Pediatric COVID-19 Updates

COVID-19 Vaccine Considerations for Childern and Adolescents

What is the current status of the research?

Pfizer-BioNTech has completed their study in 12-15-year-old patients and it has been granted EUA approval by the FDA and recommendation by the ACIP as of 5/12/2021. In a clinical trial, Pfizer and BioNTech enrolled 2,260 participants ages 12 to 15 and gave them either two doses of the vaccine or a placebo three weeks apart. The researchers recorded 18 cases of symptomatic coronavirus infection in the placebo group, and none among the children who received the vaccine, indicating that it was highly effective at preventing symptomatic illness. The company is still gathering information on potential asymptomatic infections by continuing to test the trial participants for the coronavirus every two weeks and checking them for antibodies produced in response to a natural infection.

Is the vaccine safe?

The side effects following the Pfizer vaccine have been similar to other routine vaccines- sore arm, redness, fatigue, fever, chills, headache, body aches. The side effects are temporary and mostly mild or moderate. Side effects may be worse after the second dose in some individuals. Fevers were slightly more common among 12 to 15-year-olds - about 20% compared with 17% in the older age group. Anaphylaxis has been observed following receipt of COVID-19 mRNA vaccines, but this has been incredibly rare. History of immediate severe allergic reactions to polyethylene glycol or polysorbate is a contraindication to receiving an mRNA COVID-19 vaccine. Patients with a history of severe anaphylaxis due to any cause should be monitored for 30 minutes after administration of the vaccine.

What about long-term safety data? Is my child participating in an experiment?

The safety follow-up for COVID-19 vaccines is essentially the same that it is for all vaccine trials. The expectation for the adult phase 3 trials is 2 years of safety follow-up - longer than for most vaccines during development. It is impossible to know the very long-term safety profile of vaccines that have only been in humans for about 6 months. That said, no vaccines licensed have been found to have an unexpected long-term safety problem, that was found only years or decades after introduction. Remember that the vast majority of vaccine side effects occur within 6 weeks of administration. The Janssen blood clots identified should actually give us great comfort in the robust reporting system in place and the speed at which these reports are identified and researched. Within 8 weeks of giving the J&J vaccine, a 1 in a million (literally) vaccine side effect was identified and the vaccine administration was paused and investigated.

Could MIS-C occur following COVID-19 vaccination?

MIS-C is a rare but dangerous inflammatory reaction occurring 3-6 weeks after COVID-19 infection. One of the reasons to perform vaccine trials in children is to make sure that they do not have any side effects that are pediatric-specific. Since there are also cases of MIS-A in young adults, if MIS were to be a problem, we may see it in the larger adult trials. We have not, to date. MIS-C typically develops 3-6 weeks following natural COVID infection, however has not been observed in vaccine recipients during that same time period. We hope that protection from COVID-19 by vaccination will also protect against its sequelae, including MIS-C.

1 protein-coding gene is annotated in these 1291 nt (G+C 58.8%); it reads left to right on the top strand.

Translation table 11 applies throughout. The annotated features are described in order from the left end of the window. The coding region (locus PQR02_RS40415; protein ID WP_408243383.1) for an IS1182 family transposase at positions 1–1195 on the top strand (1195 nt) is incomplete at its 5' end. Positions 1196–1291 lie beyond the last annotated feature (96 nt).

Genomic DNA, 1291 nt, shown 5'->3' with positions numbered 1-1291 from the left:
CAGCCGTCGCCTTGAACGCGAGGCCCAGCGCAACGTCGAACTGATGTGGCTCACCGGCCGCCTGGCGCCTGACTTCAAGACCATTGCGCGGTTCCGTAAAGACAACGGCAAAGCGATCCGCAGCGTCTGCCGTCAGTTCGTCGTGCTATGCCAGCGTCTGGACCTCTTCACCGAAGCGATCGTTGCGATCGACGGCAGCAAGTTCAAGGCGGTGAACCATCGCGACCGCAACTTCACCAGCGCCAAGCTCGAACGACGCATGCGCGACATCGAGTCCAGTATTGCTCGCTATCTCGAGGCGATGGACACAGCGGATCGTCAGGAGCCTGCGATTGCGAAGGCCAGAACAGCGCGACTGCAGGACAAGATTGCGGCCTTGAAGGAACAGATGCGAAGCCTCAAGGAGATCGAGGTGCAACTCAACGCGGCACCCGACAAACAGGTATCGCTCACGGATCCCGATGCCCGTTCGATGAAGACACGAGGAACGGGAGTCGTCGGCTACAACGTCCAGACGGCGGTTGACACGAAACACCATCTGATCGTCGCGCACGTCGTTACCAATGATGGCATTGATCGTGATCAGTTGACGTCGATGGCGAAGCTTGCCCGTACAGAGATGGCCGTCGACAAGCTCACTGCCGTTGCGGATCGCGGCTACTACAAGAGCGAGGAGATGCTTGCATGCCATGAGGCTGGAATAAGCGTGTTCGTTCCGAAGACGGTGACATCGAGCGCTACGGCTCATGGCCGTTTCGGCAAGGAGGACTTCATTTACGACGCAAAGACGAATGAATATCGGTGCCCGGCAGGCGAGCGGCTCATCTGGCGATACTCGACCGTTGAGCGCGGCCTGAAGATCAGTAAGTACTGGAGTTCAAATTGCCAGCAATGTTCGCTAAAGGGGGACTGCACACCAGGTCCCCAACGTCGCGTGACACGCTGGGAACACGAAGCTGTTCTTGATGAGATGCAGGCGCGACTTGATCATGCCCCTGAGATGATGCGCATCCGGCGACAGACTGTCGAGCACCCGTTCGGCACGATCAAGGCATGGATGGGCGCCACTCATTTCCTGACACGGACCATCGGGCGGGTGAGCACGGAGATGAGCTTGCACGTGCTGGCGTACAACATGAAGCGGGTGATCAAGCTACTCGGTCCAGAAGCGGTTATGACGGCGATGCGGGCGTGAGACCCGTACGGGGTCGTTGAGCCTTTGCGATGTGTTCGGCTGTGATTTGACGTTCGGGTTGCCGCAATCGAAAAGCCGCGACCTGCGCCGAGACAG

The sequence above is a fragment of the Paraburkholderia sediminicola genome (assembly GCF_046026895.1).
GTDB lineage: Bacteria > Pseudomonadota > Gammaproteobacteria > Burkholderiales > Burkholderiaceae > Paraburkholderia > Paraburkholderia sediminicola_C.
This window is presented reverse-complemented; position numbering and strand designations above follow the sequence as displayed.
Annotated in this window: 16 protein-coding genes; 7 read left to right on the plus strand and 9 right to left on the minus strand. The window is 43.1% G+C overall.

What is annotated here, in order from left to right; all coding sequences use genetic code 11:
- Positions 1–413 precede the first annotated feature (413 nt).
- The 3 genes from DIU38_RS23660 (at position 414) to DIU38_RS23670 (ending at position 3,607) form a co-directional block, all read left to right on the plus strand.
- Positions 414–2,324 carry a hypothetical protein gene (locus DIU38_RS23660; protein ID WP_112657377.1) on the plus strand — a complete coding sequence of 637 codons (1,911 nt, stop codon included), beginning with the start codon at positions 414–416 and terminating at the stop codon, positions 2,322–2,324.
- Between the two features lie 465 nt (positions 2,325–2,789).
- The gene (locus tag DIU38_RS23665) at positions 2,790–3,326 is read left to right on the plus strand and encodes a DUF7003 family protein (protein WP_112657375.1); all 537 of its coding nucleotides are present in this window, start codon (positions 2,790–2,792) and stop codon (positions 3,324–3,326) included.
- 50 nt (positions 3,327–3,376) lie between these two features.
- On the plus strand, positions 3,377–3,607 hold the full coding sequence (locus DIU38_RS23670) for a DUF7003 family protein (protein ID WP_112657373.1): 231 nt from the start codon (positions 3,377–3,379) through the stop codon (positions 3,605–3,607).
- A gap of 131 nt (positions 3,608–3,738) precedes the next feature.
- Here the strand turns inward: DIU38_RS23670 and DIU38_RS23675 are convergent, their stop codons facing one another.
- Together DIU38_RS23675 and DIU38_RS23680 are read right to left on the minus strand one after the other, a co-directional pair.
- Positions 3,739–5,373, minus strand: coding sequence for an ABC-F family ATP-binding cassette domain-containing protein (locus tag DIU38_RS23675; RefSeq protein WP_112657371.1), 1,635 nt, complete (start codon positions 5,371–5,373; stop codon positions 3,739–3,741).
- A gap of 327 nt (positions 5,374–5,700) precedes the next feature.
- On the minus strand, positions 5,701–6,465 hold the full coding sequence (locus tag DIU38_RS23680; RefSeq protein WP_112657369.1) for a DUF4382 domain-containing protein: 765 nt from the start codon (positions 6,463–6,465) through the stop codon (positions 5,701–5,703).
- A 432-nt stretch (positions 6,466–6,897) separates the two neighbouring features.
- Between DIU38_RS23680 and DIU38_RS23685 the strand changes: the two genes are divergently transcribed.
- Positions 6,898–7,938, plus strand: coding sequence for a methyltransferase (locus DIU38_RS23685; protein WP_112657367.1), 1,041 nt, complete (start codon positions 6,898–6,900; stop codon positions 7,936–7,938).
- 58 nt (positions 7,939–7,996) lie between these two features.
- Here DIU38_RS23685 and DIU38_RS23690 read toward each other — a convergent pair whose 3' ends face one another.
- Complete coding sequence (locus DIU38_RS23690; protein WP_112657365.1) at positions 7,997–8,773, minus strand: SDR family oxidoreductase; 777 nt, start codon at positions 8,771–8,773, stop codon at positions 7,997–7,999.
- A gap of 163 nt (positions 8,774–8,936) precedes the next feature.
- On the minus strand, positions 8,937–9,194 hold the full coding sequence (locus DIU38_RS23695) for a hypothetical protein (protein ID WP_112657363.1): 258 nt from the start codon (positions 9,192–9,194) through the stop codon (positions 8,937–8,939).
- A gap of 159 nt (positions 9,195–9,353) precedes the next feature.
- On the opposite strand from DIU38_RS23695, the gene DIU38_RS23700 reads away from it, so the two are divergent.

If COVID-19 infection is unlikely to be dangerous for children, why would I bother with the vaccine?

The risk of your child catching Covid and getting really sick is low, but it’s not zero. And the risk of them getting sick or hospitalized or worse with Covid or with the post-Covid MIS-C is higher than the risk of an adverse reaction from this vaccine. And further, the opportunity for a normal life is in our very near future if we can reach high levels of immunity in our nation. If you struggle with vaccine hesitancy, look at the current situation in India - with new highly contagious variants spreading like wildfire and lack of available vaccine, death rates are soaring and lockdowns continue. Variants develop as the virus spreads. We are in a race between vaccination and virus mutation. We are incredibly fortunate to have safe, effective, available vaccines in the US. Vaccinating children is crucial to building up population levels of immunity and curtailing the spread of the coronavirus. Though children spread the virus less efficiently than adults do, they make up about 23 percent of the population. Experts have said that the country is unlikely to reach the “herd immunity” threshold — the point at which virus transmission essentially stalls — but vaccinating children will be important for getting as close as possible.

All children have been affected by the pandemic and its consequences during the last year. The amount of mental illness that we are seeing in our own patients is tremendous. Anxiety, depression, suicidal thoughts, eating disorders, substance use… just to name a few. I strongly believe that all children and adolescents desperately need to resume normal life - in-person schooling, socializing with friends, team sports, scouts, summer camps, travel, etc. This vaccine may be the ticket to get us there.

What’s next?

Pfizer and BioNTech began testing the vaccine in children ages 5 to 11 in March, and last month extended the trial to even younger children, ages 2 to 5. The company's next plan to test children who are 6 months to 2 years old. Assuming trial results are encouraging, the companies expect to apply to the FDA in September for emergency authorization to administer the vaccine to children ages 2 to 11. Results from trials of Moderna’s vaccine in 12- to 17-year-olds are expected in the next few weeks. Findings from another trial of the company’s vaccine in children 6 months to 12 years old should be available in the second half of this year. AstraZeneca is testing its vaccine in children 6 months and older. Johnson & Johnson plans to wait for results from trials in participants older than 12 before testing its vaccine in younger children.